Miami woman, 99, is still helping immigrants

Published: Saturday, August 1, 2009 at 8:17 a.m.
Last Modified: Saturday, August 1, 2009 at 8:17 a.m.

MIAMI In the old brown house, Dorothy Quintana sits.

The windows are open; a fan moves heavy air around the living room. Quintana is propped up in a sunken chair, worn and mismatched like the rest of her furniture.

She is waiting.

"I don't sit to see TV. I don't sit to listen to the radio," Quintana said. "I sit and wait for the phone to ring, to see who needs help."

For decades, Quintana's home has been a center for feeding the hungry, housing new immigrants and caring for the sick and elderly in Wynwood, a Miami neighborhood between downtown and Little Haiti. And though she admits to slowing down a bit, Quintana shows no sign of stopping; she turns 100 on Aug. 24.

"My life has been helping other people," said Quintana, affectionately known as "Dottie." ''That's what fills me up."

Quintana's efforts have earned her an almost legendary status in the community, as well as the titles of "mother" and "mayoress." A community center, down the street from the house where she's lived for more than 50 years, was named after her in 2002.

The Dorothy Quintana Community Center in Roberto Clemente Park, on the corner of Northwest 34th Street and First Avenue, is undergoing a complete renovation and is slated to reopen next year.

From her front door, Quintana has been a witness to an ever-changing Wynwood.

When middle class professionals began moving out of Wynwood in the 1950s and 1960s, Puerto Ricans like Quintana moved in.

The area is still known as a Puerto Rican enclave, though most of its residents are from Haiti or Central America.

In its latest reinvention, Wynwood has become a center for art, fashion and food.

"It's such an interesting place," said local historian and college professor Paul George. "It was really one of the most forgotten neighborhoods in Miami for a long time."

Living alone in her home, Quintana makes phone calls, receives visitors and pores over a century of memories.

With her vision failing, Quintana speaks with her eyes closed.

She remembers and points exactly to where a plastic trophy sits among other certificates and plaques on top of her red-tiled fireplace.

It's an award of appreciation for her work on the Citizen's Police Patrol. For 10 years, Quintana drove Wynwood's streets at night in her old teal Chevy sedan. She would take note of drug dealers and other shady characters in the neighborhood and discretely drop off the sheet of paper at the police station the next morning.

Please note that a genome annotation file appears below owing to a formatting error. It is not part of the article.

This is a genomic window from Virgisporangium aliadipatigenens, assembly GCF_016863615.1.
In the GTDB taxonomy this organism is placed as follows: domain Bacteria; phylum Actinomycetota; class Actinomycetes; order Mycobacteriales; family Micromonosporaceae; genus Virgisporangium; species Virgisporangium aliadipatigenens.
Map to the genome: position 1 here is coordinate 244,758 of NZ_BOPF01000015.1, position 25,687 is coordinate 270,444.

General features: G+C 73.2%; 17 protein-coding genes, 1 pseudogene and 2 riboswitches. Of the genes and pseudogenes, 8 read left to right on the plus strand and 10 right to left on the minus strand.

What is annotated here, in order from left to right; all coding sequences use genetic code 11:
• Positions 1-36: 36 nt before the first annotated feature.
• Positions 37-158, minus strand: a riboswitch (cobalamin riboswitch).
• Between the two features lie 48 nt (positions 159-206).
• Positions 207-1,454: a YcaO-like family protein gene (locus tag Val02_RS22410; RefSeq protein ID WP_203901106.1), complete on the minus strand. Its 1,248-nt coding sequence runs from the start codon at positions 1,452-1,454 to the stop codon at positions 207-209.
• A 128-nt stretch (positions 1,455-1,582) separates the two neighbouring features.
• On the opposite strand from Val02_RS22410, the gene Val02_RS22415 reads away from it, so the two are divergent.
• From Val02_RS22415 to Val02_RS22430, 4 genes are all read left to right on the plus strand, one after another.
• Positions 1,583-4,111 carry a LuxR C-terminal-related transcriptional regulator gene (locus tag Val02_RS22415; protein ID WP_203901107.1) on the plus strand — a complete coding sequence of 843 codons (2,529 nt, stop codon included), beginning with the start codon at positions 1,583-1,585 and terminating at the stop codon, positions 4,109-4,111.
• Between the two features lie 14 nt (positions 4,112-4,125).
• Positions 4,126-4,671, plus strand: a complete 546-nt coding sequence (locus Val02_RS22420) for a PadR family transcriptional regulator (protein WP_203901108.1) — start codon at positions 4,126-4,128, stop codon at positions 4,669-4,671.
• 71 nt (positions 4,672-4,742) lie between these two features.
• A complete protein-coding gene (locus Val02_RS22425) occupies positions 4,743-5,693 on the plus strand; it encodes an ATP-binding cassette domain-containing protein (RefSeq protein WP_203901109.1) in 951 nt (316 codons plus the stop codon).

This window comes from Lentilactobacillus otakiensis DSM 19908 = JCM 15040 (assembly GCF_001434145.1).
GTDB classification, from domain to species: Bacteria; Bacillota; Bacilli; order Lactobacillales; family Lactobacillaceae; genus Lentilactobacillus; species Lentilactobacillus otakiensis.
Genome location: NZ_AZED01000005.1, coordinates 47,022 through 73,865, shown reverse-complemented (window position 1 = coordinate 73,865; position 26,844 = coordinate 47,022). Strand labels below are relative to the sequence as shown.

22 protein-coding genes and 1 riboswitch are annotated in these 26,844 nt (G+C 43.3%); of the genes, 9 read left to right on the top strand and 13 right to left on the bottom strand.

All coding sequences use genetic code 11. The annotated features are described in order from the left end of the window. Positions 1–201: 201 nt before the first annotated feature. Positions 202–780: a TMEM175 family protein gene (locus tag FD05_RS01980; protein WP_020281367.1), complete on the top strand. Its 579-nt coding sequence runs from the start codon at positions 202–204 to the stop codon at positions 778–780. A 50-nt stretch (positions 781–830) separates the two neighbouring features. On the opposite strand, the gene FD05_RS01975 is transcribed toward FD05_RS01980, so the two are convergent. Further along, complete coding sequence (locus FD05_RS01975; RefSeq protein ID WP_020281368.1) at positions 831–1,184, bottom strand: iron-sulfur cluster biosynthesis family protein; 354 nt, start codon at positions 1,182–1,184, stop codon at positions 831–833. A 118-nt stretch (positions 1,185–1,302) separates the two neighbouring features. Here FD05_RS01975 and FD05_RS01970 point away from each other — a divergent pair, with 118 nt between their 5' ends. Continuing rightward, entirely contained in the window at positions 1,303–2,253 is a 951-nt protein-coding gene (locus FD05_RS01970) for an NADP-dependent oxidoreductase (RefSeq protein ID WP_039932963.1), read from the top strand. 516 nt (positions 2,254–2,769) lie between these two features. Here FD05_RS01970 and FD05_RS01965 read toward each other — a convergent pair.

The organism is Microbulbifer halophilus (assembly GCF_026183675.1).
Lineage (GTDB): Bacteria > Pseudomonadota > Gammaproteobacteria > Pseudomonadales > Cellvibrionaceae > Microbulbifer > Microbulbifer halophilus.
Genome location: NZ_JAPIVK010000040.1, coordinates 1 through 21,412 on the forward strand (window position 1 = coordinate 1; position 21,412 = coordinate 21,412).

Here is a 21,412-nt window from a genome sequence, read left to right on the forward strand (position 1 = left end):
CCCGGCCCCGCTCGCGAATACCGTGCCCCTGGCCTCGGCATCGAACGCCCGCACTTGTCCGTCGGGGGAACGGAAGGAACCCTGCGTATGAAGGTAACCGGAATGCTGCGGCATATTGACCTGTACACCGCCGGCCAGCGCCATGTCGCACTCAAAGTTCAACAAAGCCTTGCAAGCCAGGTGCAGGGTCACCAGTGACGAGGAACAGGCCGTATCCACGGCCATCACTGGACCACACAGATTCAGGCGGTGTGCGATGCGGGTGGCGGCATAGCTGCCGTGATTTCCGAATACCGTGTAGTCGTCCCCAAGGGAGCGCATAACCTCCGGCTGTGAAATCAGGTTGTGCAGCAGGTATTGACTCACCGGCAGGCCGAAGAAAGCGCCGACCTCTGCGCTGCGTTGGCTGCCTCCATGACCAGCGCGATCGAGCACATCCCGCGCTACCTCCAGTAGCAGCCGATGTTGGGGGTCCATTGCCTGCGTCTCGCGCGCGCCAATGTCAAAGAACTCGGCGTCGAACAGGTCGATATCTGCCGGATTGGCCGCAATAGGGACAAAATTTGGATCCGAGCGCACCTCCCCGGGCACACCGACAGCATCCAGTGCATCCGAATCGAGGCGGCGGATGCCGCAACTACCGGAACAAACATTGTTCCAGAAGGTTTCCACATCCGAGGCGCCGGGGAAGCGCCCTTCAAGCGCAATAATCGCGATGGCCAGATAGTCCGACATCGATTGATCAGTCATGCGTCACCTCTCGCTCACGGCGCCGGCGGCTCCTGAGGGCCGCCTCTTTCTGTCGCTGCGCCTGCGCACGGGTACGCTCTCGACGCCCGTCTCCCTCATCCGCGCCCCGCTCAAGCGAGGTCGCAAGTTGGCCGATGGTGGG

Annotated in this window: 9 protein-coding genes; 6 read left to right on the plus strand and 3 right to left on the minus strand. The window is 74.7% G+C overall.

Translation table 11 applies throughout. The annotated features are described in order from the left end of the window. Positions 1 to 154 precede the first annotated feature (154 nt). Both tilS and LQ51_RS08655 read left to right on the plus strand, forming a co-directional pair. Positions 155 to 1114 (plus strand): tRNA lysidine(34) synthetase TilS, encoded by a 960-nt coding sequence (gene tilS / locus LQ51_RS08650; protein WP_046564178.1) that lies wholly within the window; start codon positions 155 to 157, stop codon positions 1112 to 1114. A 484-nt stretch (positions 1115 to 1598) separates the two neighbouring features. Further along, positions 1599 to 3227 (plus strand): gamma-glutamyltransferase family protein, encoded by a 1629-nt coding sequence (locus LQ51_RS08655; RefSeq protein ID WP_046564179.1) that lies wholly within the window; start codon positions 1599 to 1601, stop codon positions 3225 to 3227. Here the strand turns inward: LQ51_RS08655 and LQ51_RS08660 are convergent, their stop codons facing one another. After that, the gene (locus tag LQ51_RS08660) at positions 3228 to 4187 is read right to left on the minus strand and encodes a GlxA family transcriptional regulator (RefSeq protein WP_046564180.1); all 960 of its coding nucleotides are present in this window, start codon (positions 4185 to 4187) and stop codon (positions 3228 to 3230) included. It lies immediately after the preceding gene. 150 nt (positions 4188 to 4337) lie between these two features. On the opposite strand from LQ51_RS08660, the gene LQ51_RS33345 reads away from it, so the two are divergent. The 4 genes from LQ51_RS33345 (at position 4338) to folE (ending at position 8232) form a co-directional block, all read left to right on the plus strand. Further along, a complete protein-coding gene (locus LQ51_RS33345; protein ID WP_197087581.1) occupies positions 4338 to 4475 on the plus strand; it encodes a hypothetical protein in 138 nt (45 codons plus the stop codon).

"Honey, you can't be afraid," Quintana said. "It was dangerous, but I did it."

The car now sits covered on the side of her house. Quintana stopped driving and patrolling the neighborhood two years ago, when she began losing her sight. Almost every afternoon, the doorbell rings. Quintana feels for her purple walker which she calls her Cadillac and lets in Maria Rodriguez.

Rodriguez is a domestic violence advocate for the county. She comes to make Quintana a cup of Cuban coffee and bring lady fingers for lunch.

"This lady here, she has so many children," Rodriguez said. "She's our mother."

Quintana and her late husband, Efrain Quintana Colon, used to collect food from churches to give to Haitian immigrants when they first started arriving in the late 1970s.

"They used to fill up his van with vegetables, with meat, with chicken," Quintana said. "Sometimes, at 12 at night, we were delivering food."

During the exodus of Cuban refugees in the 1980s that began with the Mariel boatlifts, Quintana sold her dining table and chairs, replacing them with beds for new arrivals.

Her house is lined with shelved and dusty boxes filled with the physical proof of Quintana's neighborhood involvement: Thank-you letters from figures such as State Attorney Katherine Fernandez Rundle and decades-old agendas from the dozens of community organizations on whose boards she has sat.

Quintana was instrumental in helping open the Borinquen Health Care Center and the De Hostos Senior Center in Wynwood.

The health care center, which opened in 1973, now sees 14,000 mostly low-income patients year, according to Paul Velez, chief administration officer. The senior center serves as a place for elderly and the disabled to eat a hot meal, play dominoes and get help translating medical bills.

"She helped all the grass-roots centers to start," said Esther Couvertier, chief executive officer for the De Hostos Senior Center. Quintana still attends Miami City Commission meetings and serves on the board for the Rafael Hernandez Housing and Economic Development Corp, which works to rehabilitate homes in Wynwood and other areas.

"She is not afraid to talk toe to toe to any elected official, any business person or for that matter, anyone when she is concerned about something," said fellow board member Luis De Rosa, president of the Puerto Rican Chamber of Commerce.

But before Wynwood, Quintana called Puerto Rico, Cuba and New York home. Quintana was born Bertola Santiago on Aug. 24, 1909, in Ponce, Puerto Rico, and raised in Cuba. Two years after her father died, Quintana, her mother and twin brothers moved to New York City in 1927. Quintana later changed her name to Dorothy at the behest of her first husband and father of her only child, Linda Capra.

Two years after her first husband died of a stroke, Quintana remarried. She moved to Miami with Colon in the 1950s. They paid $14,000 cash for their home in Wynwood.

Colon died from complications of diabetes seven years ago at age 80. As she closes in on the century mark, Quintana takes comfort in the fact that her neighborhood still needs her.

"The phone still rings," she said. "Maybe that's why God still has me here to see what else I can do."

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